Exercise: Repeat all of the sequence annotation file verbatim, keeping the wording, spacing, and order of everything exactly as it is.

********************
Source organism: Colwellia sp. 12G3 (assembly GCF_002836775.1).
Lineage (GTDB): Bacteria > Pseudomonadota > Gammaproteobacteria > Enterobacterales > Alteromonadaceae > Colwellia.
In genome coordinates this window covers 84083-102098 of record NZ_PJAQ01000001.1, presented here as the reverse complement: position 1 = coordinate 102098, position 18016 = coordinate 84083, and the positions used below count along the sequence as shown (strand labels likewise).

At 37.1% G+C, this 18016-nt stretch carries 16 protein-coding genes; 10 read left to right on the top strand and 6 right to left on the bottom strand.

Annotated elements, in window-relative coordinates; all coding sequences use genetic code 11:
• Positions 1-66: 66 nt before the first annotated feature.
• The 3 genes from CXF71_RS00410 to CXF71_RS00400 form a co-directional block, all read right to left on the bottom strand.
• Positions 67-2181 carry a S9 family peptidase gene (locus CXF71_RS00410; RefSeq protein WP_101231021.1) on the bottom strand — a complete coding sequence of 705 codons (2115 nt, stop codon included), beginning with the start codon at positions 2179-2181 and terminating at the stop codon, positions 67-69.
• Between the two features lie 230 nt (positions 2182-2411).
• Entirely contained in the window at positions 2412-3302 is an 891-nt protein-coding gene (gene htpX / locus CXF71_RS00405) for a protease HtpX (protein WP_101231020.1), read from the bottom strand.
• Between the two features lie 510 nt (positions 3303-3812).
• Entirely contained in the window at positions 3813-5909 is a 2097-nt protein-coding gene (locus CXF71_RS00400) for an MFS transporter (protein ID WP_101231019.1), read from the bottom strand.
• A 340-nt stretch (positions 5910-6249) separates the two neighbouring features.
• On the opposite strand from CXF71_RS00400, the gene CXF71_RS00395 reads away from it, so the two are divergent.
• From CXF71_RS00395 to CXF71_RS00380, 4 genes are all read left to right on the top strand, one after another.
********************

Source organism: Colwellia sp. 12G3 (assembly GCF_002836775.1).
Lineage (GTDB): Bacteria > Pseudomonadota > Gammaproteobacteria > Enterobacterales > Alteromonadaceae > Colwellia.
In genome coordinates this window covers 84083-102098 of record NZ_PJAQ01000001.1, presented here as the reverse complement: position 1 = coordinate 102098, position 18016 = coordinate 84083, and the positions used below count along the sequence as shown (strand labels likewise).

At 37.1% G+C, this 18016-nt stretch carries 16 protein-coding genes; 10 read left to right on the top strand and 6 right to left on the bottom strand.

Annotated elements, in window-relative coordinates; all coding sequences use genetic code 11:
• Positions 1-66: 66 nt before the first annotated feature.
• The 3 genes from CXF71_RS00410 to CXF71_RS00400 form a co-directional block, all read right to left on the bottom strand.
• Positions 67-2181 carry a S9 family peptidase gene (locus CXF71_RS00410; RefSeq protein WP_101231021.1) on the bottom strand — a complete coding sequence of 705 codons (2115 nt, stop codon included), beginning with the start codon at positions 2179-2181 and terminating at the stop codon, positions 67-69.
• Between the two features lie 230 nt (positions 2182-2411).
• Entirely contained in the window at positions 2412-3302 is an 891-nt protein-coding gene (gene htpX / locus CXF71_RS00405) for a protease HtpX (protein WP_101231020.1), read from the bottom strand.
• Between the two features lie 510 nt (positions 3303-3812).
• Entirely contained in the window at positions 3813-5909 is a 2097-nt protein-coding gene (locus CXF71_RS00400) for an MFS transporter (protein ID WP_101231019.1), read from the bottom strand.
• A 340-nt stretch (positions 5910-6249) separates the two neighbouring features.
• On the opposite strand from CXF71_RS00400, the gene CXF71_RS00395 reads away from it, so the two are divergent.
• From CXF71_RS00395 to CXF71_RS00380, 4 genes are all read left to right on the top strand, one after another.